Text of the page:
Why Public Media Matters for Gen Z and Vice Versa
July 14, 2020
“It’s hard to think of a more important audience than kids who are developing their sense of self and their connections to their communities all in this fairly messy and quickly evolving media landscape.” – Michael Preston
Even before the massive disruptions that have now defined 2020, public media leaders were expressing a growing urgency to address the many and diverse needs of youth audiences, who today have more options at their fingertips than ever before within an overwhelming media landscape. Tweens and teens rely on digital and networked media to learn, play, create, and stay connected with each other. Where does public media fit in? And can public media play a unique and consequential role in cultivating the future generation of our nation’s leaders, by engaging and empowering them as they are beginning to develop their own sense of self? How can we build the capacity of public media organizations in local communities to support a wide range of youth-centered activities including creativity, communication, civic participation, learning, and play?
In the latest episode of the 30,000 Hours podcast, Cooney Center Senior Fellow Monica Bulger and Executive Director Michael Preston discuss By/With/For Youth: Inspiring Next Gen Public Media Audiences, our collaboration with the Corporation for Public Broadcasting to explore the future of public media for young audiences.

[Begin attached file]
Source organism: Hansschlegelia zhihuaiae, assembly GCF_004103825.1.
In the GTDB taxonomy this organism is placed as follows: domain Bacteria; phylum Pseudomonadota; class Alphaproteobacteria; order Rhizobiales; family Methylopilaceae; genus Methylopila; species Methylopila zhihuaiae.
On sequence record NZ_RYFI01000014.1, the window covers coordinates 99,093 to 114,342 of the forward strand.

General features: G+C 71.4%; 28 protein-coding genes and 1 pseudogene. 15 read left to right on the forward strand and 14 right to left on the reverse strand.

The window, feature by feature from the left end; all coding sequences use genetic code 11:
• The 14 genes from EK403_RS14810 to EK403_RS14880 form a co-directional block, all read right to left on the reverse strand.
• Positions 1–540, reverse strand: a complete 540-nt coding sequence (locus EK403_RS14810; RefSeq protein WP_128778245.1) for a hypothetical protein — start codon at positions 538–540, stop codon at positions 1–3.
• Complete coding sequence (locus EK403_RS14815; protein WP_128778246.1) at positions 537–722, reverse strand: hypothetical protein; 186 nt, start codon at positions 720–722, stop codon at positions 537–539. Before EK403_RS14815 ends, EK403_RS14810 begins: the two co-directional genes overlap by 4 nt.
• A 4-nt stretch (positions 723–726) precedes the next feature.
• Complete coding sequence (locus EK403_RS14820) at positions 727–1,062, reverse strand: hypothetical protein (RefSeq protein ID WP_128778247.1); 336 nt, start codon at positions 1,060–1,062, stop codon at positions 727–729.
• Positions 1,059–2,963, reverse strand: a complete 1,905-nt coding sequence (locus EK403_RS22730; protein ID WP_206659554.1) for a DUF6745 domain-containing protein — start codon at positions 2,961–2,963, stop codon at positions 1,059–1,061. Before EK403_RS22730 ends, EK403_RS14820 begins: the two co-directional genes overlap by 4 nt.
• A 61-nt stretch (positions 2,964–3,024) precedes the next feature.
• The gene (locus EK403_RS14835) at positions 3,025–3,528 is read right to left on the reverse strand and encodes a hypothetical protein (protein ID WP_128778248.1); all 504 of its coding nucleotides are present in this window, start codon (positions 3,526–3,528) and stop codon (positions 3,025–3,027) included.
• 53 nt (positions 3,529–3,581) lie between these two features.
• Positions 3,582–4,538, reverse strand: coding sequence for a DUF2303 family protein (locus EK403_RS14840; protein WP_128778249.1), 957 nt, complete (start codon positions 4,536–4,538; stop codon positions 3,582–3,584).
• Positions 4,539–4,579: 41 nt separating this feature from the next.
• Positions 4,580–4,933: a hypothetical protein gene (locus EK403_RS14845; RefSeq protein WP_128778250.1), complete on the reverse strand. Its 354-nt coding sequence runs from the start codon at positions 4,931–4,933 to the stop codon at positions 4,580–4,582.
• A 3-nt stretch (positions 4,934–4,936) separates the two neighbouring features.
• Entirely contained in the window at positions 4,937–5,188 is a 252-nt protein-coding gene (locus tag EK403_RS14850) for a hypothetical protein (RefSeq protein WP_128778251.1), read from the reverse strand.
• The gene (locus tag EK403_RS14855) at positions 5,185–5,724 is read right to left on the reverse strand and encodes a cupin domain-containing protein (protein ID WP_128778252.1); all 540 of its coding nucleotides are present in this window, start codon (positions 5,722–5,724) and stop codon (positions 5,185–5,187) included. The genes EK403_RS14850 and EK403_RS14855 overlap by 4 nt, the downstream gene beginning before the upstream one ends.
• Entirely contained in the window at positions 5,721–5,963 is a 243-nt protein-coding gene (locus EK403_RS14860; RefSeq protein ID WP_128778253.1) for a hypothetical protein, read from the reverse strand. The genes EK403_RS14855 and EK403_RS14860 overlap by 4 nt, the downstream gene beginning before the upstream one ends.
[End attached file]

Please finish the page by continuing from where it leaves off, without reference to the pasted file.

With the Next Gen Public Media project, the Cooney Center will conduct research on youth media practices—including the creation of media by, with, and for tweens and—while exploring opportunities for public media to define a vision to engage young audiences. Our project team includes Mary Madden and Monica Bulger, veteran youth and media researchers who are examining the many ways young people currently engage with media to get a better understanding of what they are doing, what they are learning, and what they’re looking for. Rafi Santo has already begun working directly with public media organizations to learn more about their current practices with young audiences. Through this project, we hope to surface practices and opportunities that public media have not yet tapped and to find innovative strategies to better engage tweens and teens.